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# Mechanics help?

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1. (Original post by petrus123)
OK, thanks! I'll give it a try.
Awesome, good luck, see what you get and compare it to that of the bear
2. (Original post by CheeseIsVeg)
Awesome, good luck, see what you get and compare it to that of thebear
OK, I'm just slightly confused about why @thebear has his contact force arrow pointing upwards (it says down on the lift), although I did that at first too, so maybe I missed something.
3. (Original post by petrus123)
OK, I'm just slightly confused about why @thebear has his contact force arrow pointing upwards (it says down on the lift), although I did that at first too, so maybe I missed something.
Be summoned the bear
4. I know this should be ridiculously simple, but I'm not quite sure how to solve it. Could anyone help with the last bit?
5. (Original post by petrus123)
OK, I'm just slightly confused about why @thebear has his contact force arrow pointing upwards (it says down on the lift), although I did that at first too, so maybe I missed something.
the lift is pressing up against the passenger's feet. *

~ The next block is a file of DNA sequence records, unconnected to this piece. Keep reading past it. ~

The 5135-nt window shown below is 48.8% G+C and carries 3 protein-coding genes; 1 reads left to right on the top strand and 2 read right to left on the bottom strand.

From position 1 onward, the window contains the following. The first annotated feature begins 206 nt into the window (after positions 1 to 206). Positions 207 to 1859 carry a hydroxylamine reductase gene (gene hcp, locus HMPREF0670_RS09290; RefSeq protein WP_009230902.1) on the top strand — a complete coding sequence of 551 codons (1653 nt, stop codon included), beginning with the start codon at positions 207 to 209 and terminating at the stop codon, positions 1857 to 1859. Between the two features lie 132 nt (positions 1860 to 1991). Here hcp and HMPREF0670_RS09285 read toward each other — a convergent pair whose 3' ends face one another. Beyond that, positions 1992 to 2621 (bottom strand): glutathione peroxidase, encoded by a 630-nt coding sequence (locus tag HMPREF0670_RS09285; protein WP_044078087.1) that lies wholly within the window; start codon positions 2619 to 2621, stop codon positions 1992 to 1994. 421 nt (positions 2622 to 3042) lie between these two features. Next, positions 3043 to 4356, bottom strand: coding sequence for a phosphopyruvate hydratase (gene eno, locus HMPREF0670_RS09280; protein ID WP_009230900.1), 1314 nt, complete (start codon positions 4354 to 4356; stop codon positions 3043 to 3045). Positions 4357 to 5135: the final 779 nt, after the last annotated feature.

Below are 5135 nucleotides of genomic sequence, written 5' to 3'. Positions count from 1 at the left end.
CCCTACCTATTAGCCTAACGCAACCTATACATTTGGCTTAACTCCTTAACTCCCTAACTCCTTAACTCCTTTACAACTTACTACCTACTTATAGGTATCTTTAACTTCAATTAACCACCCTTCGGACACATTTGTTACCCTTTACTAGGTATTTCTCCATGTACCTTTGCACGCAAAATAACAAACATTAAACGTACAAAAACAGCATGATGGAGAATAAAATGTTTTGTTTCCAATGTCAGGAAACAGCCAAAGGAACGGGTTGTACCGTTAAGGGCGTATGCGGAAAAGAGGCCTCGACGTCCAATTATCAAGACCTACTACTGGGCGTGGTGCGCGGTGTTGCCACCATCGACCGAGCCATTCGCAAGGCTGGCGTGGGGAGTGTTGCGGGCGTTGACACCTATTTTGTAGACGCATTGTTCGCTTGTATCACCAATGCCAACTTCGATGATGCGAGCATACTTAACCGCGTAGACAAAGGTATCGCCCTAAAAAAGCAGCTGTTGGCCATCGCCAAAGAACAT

6. (Original post by the bear)
the lift is pressing up against the passenger's feet. *
Yes, but how do we know that that force is 294N?
7. (Original post by petrus123)
Yes, but how do we know that that force is 294N?
she is not sinking into the floor or lifting up from the floor. with respect to the floor she is in equilibrium. *
8. (Original post by the bear)
she is not sinking into the floor or lifting up from the floor. with respect to the floor she is in equilibrium. *
OK, thanks. But what about the 294N downward contact force? Sorry if I'm missing something.
9. (Original post by petrus123)
OK, thanks. But what about the 294N downward contact force? Sorry if I'm missing something.
since she is in equilibrium with respect to the floor the upwards and downwards forces must be equal. *
10. (Original post by the bear)
since she is in equilibrium with respect to the floor the upwards and downwards forces must be equal. *
So you could then use 9.8(40+m)-T-294=3(40+m)?
If so, how do you find T?
11. (Original post by petrus123)
So you could then use 9.8(40+m)-T-294=3(40+m)?
If so, how do you find T?
Anyone?
12. (Original post by petrus123)
So you could then use 9.8(40+m)-T-294=3(40+m)?
If so, how do you find T?
if you mean T to be the force in the string then it is not relevant as there are two equal and opposite tensions in the string which cancel out. *
13. (Original post by the bear)
if you mean T to be the force in the string then it is not relevant as there are two equal and opposite tensions in the string which cancel out. *
OK, thanks!
14. (Original post by petrus123)
So you could then use 9.8(40+m)-T-294=3(40+m)?
If so, how do you find T?
I solved the problem a while ago, but I came back to this because I'm curious as to why the 294N force is only included in the upwards direction in the diagram if it is actually in both directions (so that the girl is in equilibrium relative to the lift floor). Sorry if this is a stupid question and/or obvious.

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